The RFE/RL reporter spent three years trying to find out who were the beneficial owners of the telecom company, but the government refused to disclose shareholder information. They claimed that the company was owned by German-based Siemens AG, a claim that has been flatly denied by Siemens. Ismayilova managed to find out that Azerfon was owned by a few Panama-based private companies, and this seemed to be a dead-end to her reporting until help from outside was employed. In early 2011, she learned through the Investigative Dashboard—a free-of-charge initiative to assist journalists in investigating organised crime and corruption—that companies in Panama can be tracked down through a software programmer-generated application developed by Scottish programmer and activist Dan O’Huiginn. It was then that she finally managed to uncover the fact that the president’s daughters were involved with the telecom company through Panama-based entities.
Panama, a very well-known offshore haven, has been allegedly used by corrupt officials from all over as a place to hide money—from cronies of former Egyptian president Hosni Mubarak to dirty officials in the Balkans and Latin America.
In fact, O’Huiginn created a tool that helped journalists from all over the world to report on corruption. What the programmer-activist has done is called web scraping, a method that allows the extraction and reshaping of information, so it can be used by investigators. O’Huiginn scraped the Panama registry of companies, because this registry, although open, only allowed searches if the investigative reporter knew the name of the commercial company he or she was looking for. This limited the possibility to investigate, as usually reporters look for names of persons in order to track down their assets. The programmer extracted the data and created a new website on which name-based searches are also possible. The new website has allowed investigative reporters in many countries to fish for information, to run names of government officials and parliamentarians, and to check if they secretly owned corporations in Panama just as the family of the Azerbaijan president did.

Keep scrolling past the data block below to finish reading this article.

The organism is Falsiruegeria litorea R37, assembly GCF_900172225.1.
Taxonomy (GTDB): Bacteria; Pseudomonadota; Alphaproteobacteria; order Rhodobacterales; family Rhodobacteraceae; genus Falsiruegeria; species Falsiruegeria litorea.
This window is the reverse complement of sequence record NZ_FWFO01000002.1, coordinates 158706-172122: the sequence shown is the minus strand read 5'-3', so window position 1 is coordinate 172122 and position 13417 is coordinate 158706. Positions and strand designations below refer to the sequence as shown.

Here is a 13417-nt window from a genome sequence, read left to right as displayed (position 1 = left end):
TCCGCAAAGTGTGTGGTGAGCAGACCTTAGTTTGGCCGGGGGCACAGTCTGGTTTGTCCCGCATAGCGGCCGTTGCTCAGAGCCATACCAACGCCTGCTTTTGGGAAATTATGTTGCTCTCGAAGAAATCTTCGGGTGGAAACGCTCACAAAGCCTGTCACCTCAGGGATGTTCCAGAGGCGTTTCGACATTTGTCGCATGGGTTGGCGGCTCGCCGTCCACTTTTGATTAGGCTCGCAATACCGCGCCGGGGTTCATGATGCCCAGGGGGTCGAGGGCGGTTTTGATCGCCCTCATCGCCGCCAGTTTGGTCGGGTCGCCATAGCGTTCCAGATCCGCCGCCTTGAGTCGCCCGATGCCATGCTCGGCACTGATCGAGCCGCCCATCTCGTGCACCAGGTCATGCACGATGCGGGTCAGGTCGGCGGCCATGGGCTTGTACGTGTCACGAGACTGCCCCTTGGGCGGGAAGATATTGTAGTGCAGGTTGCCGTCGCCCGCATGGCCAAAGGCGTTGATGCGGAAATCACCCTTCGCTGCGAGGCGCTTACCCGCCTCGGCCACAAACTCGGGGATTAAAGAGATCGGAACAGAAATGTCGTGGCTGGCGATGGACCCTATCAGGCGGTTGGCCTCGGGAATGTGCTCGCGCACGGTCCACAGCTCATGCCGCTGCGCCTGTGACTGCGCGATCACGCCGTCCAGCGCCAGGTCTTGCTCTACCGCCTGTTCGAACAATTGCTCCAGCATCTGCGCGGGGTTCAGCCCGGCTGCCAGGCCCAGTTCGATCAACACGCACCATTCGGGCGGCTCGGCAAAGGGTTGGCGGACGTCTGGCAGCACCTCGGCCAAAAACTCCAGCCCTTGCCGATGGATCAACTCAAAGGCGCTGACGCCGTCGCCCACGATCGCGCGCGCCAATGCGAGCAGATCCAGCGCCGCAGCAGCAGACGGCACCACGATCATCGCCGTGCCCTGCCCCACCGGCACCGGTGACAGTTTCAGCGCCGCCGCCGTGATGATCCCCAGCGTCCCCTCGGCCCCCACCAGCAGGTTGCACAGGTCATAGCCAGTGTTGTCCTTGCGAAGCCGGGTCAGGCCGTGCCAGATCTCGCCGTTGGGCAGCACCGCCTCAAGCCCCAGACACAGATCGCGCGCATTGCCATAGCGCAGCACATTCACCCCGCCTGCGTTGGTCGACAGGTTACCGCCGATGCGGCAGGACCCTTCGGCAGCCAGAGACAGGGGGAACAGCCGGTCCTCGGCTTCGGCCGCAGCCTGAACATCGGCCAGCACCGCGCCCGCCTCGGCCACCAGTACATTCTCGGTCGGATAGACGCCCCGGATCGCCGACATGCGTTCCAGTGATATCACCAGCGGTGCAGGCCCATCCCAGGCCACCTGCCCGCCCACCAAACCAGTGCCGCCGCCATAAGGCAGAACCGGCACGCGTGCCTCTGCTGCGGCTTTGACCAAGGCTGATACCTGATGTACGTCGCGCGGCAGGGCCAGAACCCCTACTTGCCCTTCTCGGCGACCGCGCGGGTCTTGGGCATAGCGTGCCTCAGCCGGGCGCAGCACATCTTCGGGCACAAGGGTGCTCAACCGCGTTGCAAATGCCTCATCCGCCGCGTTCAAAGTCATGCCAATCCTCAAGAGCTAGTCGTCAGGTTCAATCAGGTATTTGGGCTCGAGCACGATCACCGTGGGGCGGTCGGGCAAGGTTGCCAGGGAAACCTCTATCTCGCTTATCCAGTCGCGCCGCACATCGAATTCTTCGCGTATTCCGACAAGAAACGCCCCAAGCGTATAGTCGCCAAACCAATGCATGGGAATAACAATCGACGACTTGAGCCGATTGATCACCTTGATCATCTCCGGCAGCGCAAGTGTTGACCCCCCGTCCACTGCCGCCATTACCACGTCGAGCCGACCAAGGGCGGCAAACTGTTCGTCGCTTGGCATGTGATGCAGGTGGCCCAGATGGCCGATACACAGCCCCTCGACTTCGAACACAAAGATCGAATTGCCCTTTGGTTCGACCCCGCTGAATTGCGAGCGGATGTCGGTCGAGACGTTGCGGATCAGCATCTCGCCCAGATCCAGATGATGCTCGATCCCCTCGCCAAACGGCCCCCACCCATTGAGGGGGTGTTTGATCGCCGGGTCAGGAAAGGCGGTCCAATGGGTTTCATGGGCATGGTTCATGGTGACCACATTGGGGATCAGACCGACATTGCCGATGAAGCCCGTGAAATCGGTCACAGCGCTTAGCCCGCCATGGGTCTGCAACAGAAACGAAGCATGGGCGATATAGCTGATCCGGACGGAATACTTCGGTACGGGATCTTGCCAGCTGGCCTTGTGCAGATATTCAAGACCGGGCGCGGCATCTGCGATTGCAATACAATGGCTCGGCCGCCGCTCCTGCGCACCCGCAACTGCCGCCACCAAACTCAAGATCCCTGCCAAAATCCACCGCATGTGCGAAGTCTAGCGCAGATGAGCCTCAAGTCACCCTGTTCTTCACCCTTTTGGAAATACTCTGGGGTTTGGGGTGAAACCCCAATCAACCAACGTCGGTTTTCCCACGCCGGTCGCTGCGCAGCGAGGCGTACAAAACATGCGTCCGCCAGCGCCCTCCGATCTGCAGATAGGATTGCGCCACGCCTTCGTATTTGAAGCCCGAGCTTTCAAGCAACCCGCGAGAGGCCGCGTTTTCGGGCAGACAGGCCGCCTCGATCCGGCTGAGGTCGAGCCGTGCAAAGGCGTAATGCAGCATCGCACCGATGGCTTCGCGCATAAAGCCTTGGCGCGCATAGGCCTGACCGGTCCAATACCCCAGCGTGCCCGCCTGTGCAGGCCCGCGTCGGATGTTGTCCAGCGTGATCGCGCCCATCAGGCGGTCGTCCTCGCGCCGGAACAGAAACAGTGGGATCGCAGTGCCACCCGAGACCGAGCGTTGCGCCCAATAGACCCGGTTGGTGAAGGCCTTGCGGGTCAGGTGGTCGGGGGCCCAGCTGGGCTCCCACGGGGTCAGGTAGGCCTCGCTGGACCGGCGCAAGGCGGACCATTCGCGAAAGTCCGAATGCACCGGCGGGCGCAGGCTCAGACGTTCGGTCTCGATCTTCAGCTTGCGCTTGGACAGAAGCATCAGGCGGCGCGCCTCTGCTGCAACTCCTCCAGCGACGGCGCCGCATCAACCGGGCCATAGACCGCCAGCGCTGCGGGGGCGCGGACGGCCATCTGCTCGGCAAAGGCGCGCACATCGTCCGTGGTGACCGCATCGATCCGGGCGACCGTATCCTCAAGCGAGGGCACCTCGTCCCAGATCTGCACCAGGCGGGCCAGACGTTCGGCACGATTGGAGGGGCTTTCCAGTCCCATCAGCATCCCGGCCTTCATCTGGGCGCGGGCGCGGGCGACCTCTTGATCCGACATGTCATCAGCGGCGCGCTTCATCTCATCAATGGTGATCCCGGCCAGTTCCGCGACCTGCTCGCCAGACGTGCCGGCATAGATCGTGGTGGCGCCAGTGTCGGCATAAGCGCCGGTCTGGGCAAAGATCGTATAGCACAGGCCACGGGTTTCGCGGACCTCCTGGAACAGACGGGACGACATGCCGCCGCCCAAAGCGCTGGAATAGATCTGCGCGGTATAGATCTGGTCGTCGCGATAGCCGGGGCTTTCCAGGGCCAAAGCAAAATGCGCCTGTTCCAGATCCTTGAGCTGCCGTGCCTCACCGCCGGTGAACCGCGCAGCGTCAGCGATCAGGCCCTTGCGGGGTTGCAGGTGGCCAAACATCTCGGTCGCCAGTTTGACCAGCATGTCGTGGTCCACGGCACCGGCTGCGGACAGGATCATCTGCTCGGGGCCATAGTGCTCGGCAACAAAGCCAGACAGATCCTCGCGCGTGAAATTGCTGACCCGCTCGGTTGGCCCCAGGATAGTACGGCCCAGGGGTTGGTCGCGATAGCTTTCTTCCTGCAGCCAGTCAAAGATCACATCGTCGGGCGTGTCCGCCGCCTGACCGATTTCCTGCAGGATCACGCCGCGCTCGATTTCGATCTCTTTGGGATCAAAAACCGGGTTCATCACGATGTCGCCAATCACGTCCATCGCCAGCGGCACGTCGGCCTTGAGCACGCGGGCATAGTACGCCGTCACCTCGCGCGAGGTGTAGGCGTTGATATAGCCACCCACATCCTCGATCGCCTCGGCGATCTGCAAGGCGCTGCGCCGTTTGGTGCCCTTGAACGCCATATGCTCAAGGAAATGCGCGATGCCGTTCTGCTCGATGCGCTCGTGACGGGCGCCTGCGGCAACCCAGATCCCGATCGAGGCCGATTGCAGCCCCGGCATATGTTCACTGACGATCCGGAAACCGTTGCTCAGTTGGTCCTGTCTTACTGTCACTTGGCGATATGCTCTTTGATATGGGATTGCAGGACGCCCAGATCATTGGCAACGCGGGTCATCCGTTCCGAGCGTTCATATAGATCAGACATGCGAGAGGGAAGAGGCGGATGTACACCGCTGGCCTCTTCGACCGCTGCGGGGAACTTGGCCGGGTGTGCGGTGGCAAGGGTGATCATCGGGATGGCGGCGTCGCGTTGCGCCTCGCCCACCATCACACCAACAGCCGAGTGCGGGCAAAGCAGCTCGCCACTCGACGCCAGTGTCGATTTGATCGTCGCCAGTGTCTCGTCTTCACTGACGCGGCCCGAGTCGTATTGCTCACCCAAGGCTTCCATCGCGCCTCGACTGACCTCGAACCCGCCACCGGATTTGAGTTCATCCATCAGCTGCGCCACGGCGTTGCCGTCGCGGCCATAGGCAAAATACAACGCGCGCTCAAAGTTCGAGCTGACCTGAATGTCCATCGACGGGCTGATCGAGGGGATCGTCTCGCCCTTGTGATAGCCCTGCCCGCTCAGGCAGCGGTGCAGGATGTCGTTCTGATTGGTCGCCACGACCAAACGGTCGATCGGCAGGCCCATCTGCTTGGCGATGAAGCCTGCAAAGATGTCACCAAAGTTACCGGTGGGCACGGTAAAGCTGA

Paul Radu is executive director of the Organized Crime and Corruption Reporting Project, which he co-founded in 2006 and which works on cross-border investigative projects. He is also co-creator of the Investigative Dashboard concept. From 2009-2010 he was a Knight International Journalism Fellow at Stanford University. Paul began his career as an investigator for Romania’s then-best-selling newspaper, Evenimentul Zilei, in 1998. In 2003, he co-founded the Romanian Centre for Investigative Journalism. He is the recipient of numerous awards.
Excerpted from Reporter’s Guide to the Millennium Development Goals: Covering Development Commitments for 2015 and Beyond. Agreed to in 2000, the UN Millennium Goals comprise an ambitious agenda to improve quality of life around the world, focusing on such issues as poverty, gender equality, and education. This unique manual, available in four languages, offers journalists practical tips on covering these critical areas as we near the 15th anniversary of the goals. Twenty-one journalists across six continents contributed to the report, including several active in GIJN. We are grateful to the publisher, the International Press Institute, for permission to publish the series, and to the European Press Photo Agency and EFE Agency for permission to publish the accompanying photos.